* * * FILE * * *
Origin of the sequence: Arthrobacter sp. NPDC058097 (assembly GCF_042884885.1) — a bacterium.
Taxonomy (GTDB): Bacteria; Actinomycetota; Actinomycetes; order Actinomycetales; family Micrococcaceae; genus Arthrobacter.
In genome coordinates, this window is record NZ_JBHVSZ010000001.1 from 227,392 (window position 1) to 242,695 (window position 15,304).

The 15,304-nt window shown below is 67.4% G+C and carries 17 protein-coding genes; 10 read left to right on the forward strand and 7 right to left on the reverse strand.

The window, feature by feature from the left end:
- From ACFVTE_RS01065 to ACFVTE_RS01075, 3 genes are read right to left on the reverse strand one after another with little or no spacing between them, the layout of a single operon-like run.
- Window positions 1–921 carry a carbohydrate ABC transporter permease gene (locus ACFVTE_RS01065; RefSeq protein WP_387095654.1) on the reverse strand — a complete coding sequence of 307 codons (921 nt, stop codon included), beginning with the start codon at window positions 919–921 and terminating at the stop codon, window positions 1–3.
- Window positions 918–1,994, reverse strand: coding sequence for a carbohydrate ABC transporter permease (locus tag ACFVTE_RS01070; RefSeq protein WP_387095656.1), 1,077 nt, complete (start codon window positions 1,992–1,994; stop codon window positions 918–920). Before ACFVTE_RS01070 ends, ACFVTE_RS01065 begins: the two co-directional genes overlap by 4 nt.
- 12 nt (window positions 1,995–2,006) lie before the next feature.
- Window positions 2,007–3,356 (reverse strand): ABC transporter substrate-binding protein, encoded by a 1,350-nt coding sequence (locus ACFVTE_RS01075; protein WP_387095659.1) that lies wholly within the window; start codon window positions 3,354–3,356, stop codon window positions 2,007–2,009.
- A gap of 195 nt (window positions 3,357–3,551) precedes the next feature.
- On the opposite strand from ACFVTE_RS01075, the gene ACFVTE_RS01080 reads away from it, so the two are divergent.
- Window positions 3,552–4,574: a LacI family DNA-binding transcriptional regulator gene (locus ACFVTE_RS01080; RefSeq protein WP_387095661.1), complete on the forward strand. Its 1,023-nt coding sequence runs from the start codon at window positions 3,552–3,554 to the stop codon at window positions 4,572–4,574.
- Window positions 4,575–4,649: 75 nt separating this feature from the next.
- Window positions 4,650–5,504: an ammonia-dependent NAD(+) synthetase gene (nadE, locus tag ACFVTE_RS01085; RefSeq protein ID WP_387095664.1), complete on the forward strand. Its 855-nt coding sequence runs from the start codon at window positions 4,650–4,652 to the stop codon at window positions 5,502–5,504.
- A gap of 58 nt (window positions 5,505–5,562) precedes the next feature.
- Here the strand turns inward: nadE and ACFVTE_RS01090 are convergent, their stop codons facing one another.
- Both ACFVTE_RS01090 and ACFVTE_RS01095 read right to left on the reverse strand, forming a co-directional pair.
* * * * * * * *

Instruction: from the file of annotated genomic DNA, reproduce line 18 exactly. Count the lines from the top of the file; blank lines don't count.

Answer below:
- Both ACFVTE_RS01090 and ACFVTE_RS01095 read right to left on the reverse strand, forming a co-directional pair.